When the Eugene repertory theater group Radio Redux brings its production  of It Happened One Night to the Hult Center’s Soreng stage at 7:30 p.m. Friday, April 8, and 2 p.m. Sunday, April 10, it will transport theater goers back to a time when radio broadcasters of the 1930s-’50s performed “live” drama before a studio audience. And instead of watching former Oregonian Clark Gable chase Claudette Colbert in the Academy Award winning 1934 film version of the story, they’ll create the images in their own minds.


From shipwreck to fairy tale

Notes on the Oregon Shakespeare Festival’s first four plays of 2016



Theater, from the audience side, often feels like a beautiful dream. You go in, the lights go down, and if all goes well, you’re captivated for somewhere between 90 minutes and at a stretch, four hours. That’s one of the usual experiences at the Oregon Shakespeare Festival in Ashland, where – in completely undreamlike ways – teams of experts at sound, light, video, costumes, timing, action and words nudge up against one another to bring the world in the play to life.

When the season opens with one of Shakespeare’s gender-bending romantic comedies, that creation of magic is, quite practically, a demand, and this season, Twelfth Night mostly hits its magic mark. But theatrical magic isn’t confined to the Shakespeare play in the four shows that opened this year’s festival, three of which take British literary heritage and spin it into a distinct product of the United States. The final show is also invested in heritage and magic, a poetic dream, or perhaps nightmare, by way of Latin America.

Of the four plays that opened in late February, only one seemed fully ready to go opening weekend. That one is also the one that has the shortest run: The River Bride, by poet Marisela Treviño Orta and directed by Laurie Woolery, which ends on July 7. The others needed more time in the rehearsal oven for various reasons. It’s probable that by the time you, dear reader, buy tickets, the plays will have taken a more final form.


Twelfth Night


Let’s begin with Twelfth Night (in the Bowmer Theatre through Oct. 30), as opening weekend did. Twelfth Night is a wild, woolly comedy, meant to entertain Queen Elizabeth and her court at Christmas, though there are exactly zero Christmas references in it. You can argue (fairly) that 1999’s Shakespeare in Love* doesn’t merit its Best Picture win at the Oscars, but one thing that movie did well, perhaps more subtly than I thought at the time, was introducing Twelfth Night.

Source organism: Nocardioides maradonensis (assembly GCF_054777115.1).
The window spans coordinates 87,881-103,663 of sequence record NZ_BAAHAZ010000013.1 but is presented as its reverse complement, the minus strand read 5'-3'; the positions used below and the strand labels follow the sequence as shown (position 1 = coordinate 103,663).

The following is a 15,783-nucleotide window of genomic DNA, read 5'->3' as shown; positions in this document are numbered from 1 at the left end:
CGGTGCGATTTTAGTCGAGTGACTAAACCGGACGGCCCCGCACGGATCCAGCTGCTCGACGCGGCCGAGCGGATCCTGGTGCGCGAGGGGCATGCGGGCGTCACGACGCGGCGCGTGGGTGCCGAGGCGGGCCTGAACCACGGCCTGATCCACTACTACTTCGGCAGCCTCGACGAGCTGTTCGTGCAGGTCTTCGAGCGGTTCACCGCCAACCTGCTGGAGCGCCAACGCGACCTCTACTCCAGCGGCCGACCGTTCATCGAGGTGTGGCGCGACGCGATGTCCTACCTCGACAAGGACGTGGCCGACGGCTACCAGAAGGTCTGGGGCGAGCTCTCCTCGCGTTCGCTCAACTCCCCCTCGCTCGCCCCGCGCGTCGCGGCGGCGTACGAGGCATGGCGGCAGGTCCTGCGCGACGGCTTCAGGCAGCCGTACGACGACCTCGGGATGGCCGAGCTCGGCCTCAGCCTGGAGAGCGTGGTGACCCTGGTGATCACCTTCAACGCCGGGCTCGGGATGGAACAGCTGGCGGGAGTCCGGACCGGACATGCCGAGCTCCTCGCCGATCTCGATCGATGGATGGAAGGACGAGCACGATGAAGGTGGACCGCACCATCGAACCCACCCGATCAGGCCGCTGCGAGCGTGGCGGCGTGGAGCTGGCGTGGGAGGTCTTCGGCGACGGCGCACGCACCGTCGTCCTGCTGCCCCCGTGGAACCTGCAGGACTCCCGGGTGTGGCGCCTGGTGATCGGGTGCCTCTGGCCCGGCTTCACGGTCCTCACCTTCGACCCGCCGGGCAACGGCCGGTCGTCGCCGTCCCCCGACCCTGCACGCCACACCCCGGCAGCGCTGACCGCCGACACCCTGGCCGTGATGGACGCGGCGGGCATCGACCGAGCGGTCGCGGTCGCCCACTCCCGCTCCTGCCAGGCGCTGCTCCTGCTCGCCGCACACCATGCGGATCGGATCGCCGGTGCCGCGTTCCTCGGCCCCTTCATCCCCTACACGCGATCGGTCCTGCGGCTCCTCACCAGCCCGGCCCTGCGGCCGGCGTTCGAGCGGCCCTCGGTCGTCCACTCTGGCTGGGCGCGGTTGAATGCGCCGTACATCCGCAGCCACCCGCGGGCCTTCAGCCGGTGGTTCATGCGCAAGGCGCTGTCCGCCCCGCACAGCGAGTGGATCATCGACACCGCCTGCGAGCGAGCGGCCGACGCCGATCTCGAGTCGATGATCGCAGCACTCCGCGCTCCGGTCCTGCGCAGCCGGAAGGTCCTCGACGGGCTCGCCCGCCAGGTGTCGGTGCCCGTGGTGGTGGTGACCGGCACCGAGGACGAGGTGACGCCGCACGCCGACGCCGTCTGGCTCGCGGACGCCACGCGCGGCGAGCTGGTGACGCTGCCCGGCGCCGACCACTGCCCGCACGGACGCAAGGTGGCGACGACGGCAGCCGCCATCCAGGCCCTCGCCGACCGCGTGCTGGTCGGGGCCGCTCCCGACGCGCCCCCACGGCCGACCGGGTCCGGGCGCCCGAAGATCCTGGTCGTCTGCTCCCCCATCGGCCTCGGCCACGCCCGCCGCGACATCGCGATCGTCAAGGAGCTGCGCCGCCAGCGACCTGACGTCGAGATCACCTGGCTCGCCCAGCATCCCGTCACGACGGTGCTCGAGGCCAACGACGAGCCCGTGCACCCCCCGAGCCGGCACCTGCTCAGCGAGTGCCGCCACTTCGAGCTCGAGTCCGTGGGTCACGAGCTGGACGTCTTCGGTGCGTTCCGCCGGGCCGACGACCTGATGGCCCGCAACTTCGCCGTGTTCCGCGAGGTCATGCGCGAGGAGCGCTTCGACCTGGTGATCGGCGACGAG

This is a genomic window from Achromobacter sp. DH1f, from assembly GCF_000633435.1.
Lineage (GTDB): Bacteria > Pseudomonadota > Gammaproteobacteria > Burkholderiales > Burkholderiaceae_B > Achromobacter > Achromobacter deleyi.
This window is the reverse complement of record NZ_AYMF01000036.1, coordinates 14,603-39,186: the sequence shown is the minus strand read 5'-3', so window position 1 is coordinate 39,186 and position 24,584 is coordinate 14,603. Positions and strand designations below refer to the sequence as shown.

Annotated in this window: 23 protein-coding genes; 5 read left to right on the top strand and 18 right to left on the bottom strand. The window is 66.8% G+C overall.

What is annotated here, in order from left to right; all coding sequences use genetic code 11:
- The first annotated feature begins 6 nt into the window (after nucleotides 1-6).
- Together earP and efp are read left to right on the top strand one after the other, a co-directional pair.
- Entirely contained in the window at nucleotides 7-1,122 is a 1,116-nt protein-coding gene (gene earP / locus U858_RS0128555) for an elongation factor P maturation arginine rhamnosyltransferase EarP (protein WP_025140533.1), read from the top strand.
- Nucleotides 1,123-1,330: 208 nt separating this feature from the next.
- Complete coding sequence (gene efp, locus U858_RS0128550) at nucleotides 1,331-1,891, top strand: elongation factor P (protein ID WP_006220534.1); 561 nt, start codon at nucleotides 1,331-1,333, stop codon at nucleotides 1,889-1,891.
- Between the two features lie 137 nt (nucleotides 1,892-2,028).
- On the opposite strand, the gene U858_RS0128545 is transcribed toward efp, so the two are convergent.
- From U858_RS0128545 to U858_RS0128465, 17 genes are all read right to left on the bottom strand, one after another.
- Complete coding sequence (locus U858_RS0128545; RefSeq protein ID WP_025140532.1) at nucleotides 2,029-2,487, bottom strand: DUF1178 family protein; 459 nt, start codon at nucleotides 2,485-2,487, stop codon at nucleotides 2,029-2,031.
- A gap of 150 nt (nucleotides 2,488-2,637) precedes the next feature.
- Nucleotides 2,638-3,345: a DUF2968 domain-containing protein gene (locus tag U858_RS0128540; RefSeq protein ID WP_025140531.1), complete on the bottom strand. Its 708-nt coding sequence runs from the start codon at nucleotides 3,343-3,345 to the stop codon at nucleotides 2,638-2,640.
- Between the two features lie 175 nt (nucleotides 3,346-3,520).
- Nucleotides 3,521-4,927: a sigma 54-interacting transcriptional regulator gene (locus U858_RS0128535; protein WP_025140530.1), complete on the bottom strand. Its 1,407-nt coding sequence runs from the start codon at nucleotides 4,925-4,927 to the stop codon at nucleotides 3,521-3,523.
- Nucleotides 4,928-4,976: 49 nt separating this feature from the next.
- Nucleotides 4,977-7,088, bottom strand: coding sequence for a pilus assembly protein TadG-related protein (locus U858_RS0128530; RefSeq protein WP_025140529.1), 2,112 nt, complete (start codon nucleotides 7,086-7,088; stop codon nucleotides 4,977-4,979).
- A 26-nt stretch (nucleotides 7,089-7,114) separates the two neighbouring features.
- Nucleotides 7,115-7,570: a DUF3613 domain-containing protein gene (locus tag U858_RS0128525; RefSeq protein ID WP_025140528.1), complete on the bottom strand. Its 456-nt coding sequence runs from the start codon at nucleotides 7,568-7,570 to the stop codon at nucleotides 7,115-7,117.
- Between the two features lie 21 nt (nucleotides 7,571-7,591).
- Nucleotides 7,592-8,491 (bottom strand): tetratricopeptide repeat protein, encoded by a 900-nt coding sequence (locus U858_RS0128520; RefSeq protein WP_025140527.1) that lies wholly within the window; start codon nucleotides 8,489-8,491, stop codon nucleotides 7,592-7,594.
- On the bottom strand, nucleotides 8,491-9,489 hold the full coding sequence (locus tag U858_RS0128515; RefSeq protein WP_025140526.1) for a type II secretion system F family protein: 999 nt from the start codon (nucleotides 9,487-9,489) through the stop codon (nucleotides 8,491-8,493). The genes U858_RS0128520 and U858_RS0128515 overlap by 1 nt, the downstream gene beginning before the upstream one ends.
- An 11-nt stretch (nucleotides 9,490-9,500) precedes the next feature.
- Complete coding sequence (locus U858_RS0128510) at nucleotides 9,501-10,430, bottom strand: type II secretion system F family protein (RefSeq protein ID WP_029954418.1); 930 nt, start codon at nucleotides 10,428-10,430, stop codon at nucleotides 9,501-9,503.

Eugene Concert Choir, Oregon Contemporary Theatre previews: Alzheimer’s onstage

'Shadow and Light,' 'Blackberry Winter' explore the consequences of Alzheimer’s Disease through music and theater


Most of us will eventually know a family member, friend, acquaintance, or colleague who, as a vibrant individual today, will be slowly transformed by the onset of dementia or Alzheimer’s disease. Their subtle slide into the shadows is difficult to first recognize and then accept. But as the loss of mental capacity becomes more pronounced, the lives of those affected, the families and friends who care about them are changed forever.

Diane Retallack conducts Eugene Vocal Arts in the world premiere of "Shadow and Light." Photo: Eugene Concert Choir.

Diane Retallack conducts Eugene Vocal Arts in the world premiere of “Shadow and Light.” Photo: Jon Christopher Meyers.

The arts have long provided a way of exploring the emotional consequences of mental illnesses like Alzheimer’s. Themes of anxiety, schizophrenia, melancholy, depression and other disorders have appeared in paintings and sculpture, on stage, or in music.

This month, Eugene Concert Choir’s select chamber ensemble, Eugene Vocal Arts and Oregon Contemporary Theatre offer two new productions about people with Alzheimer’s disease and their caregivers. On Saturday, April 2, an introductory symposium co-hosted by the two arts organizations initiates a month of music and drama.